It was going to be a very difficult start...
Tired, jetlagged, and arriving straight from the airport at the headquarters of one of the most iconic banking service brands in the world, my task to persuade the local team that I was worth expending any effort at all. After all I was to be the third photographer they'd been forced to host by Head Office in New York in less than a month.
The brief was to capture the passion and engagement of the employees manning the call centre housed in a smart newly opened office block located in this Canary Wharf style oasis deep in the sprawling urban chaos of Manila, Philippines. The challenge was that my contact on the ground was, understandably, somewhat reserved and told me pointedly that she had spent a lot of time with my two predecessors which apparently had been a colossal waste of her time. The photographic shoots had caused a lot of disruption in a very busy workplace, she had had to devote time out of her busy schedule to look after two photographers, and now her team were expected to run through the whole process again. In faultless English, she explained to me that she would not be able to completely re schedule her day around me, and would I be ok to check out the floors of the building by myself. All employees had been informed there was another photographer working in the building over the next few days and any problems, I could call her on the mobile. The cold hard bare truth was that New York had been unimpressed with the previous imagery, and indeed my own client's Los Angeles agency had been at the receiving end of some aggressive expectations as I was despatched from London. It was not a promising start.
But actually I was happy just to be quietly left to it, with the minimum of fuss. I'd walk around getting used to the place and seeing what happens, just observing people. I'd do my best to be unobtrusive, I reassured the hesitant HR Director that I wouldn't need to set up lights on the office floors, and that I did wouldn't require ‘photogenic’ employees to be rounded up and drafted in for the pictures. The key was to capture authentic imagery, with the words 'authentic', 'pride', 'commitment', 'passion'. My aim was to spend my time observing and quietly photographing what was actually happening. What I hadn't expected was just how engaged were the staff, and mostly keen to be part of what I was trying to achieve. I met with smiles and curiosity, busy people, but proud of their work. I explained that the project I was working on was how the people in the business were all One Business, globally, whether in the offices in Guagaron in India, Brighton in England, London, Kuala Lumpur, Frankfurt, New York, Johannesburg, Sydney and the best pictures would be used as huge wall poster branding in offices around the world. And yes I had visited most of them over the year, save New York and Sydney. No I wasn't an employee, and yes this is what I did for a job: Taking pictures.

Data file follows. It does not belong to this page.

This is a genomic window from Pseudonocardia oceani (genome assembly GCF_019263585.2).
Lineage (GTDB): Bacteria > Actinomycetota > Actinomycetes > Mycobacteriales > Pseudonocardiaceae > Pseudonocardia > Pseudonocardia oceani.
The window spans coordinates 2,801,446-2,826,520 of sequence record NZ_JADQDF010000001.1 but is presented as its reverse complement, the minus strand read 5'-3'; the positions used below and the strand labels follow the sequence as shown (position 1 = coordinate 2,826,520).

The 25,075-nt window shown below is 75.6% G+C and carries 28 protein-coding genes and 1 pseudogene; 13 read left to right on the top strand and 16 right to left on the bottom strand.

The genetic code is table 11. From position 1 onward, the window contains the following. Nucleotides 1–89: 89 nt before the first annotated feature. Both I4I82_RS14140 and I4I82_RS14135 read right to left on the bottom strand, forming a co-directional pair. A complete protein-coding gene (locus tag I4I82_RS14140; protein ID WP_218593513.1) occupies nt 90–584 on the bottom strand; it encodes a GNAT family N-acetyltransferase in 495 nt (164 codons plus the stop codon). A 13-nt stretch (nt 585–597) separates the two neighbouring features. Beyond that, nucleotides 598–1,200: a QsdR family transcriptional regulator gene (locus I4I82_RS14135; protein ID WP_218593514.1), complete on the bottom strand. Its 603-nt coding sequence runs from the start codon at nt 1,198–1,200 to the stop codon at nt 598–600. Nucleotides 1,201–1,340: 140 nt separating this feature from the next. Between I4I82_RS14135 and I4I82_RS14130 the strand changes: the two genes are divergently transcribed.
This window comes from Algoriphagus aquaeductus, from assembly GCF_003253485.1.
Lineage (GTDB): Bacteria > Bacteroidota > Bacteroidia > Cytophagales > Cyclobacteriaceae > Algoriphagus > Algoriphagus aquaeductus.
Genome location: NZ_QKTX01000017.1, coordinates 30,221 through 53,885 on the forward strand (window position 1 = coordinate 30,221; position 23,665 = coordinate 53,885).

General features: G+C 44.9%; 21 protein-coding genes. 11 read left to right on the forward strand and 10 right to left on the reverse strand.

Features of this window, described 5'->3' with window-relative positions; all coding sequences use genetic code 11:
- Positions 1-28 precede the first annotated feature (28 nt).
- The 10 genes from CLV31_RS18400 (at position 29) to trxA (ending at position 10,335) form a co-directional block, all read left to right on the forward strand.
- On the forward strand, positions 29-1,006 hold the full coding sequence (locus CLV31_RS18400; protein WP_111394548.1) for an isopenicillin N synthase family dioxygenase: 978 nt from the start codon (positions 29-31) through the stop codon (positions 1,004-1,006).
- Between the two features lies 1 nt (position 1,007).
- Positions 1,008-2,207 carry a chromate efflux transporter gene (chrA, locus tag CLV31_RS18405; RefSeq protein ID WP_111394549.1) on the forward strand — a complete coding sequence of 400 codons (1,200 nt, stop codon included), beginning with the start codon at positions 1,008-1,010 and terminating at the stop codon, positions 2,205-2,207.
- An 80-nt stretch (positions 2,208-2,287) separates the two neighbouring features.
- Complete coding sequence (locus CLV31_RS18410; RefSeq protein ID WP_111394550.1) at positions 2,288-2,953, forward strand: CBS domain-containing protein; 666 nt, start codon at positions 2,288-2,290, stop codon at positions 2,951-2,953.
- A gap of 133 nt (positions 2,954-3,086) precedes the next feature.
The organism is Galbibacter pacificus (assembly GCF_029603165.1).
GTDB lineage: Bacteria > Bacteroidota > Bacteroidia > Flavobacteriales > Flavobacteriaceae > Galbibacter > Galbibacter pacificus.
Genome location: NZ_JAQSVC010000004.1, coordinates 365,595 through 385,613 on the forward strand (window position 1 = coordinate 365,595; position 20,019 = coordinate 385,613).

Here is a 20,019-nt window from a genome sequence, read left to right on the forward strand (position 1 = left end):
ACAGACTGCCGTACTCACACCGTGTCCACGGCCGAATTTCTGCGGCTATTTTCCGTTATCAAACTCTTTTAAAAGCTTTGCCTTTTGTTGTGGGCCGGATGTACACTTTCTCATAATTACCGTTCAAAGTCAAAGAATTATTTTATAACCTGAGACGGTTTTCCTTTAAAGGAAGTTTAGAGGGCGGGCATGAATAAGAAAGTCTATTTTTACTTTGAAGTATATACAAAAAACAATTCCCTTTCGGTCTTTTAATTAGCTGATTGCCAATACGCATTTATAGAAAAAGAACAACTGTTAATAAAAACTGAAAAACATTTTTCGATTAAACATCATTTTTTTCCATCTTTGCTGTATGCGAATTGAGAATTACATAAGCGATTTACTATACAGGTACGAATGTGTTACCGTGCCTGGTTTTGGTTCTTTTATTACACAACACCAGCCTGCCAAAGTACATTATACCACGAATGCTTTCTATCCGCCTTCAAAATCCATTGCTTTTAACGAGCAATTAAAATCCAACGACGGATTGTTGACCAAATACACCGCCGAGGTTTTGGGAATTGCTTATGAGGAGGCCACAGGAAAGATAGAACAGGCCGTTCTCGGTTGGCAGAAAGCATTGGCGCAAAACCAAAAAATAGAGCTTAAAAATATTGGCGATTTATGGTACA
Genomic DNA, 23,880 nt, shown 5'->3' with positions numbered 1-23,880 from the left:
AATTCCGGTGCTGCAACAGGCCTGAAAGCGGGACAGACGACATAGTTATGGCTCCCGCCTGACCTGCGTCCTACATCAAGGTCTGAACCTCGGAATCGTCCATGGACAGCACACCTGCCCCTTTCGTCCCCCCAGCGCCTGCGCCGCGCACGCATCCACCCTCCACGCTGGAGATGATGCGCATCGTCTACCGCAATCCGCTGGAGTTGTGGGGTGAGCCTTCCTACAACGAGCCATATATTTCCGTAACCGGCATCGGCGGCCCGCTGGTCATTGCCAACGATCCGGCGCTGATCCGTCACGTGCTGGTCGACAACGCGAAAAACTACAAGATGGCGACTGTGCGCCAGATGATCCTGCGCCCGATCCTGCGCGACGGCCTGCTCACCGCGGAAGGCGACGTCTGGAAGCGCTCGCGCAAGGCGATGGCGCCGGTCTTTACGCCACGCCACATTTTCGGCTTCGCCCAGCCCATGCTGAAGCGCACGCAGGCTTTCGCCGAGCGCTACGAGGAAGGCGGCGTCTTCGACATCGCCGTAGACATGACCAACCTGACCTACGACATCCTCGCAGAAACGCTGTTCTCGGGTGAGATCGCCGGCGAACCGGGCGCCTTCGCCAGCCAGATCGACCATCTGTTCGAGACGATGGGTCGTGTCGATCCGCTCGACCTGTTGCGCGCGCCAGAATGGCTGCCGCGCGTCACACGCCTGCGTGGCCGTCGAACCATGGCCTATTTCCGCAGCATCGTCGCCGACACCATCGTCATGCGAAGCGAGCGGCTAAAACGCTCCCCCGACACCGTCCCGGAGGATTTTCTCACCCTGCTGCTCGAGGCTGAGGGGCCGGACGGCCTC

I decided I'd send a link with the first few hours of photography to reassure my nervous client in Los Angeles given the unfortunate recent history of this shoot in not quite hitting the mark. Rapidly shared with his clients, happily we were on, and a very useful call internally from New York to Manila got the HR team here onside as well. From suspicion and even perhaps a touch of understandable resentment, the three days turned into a very special assignment, meeting some remarkable people, all of whom had not only to be fluent in English, but also university graduates, just to compete to win these highly coveted roles. The last day before my flight out was spent 'out on the town' with the team, learning much about the Philippines and the extraordinary country that made me want to return.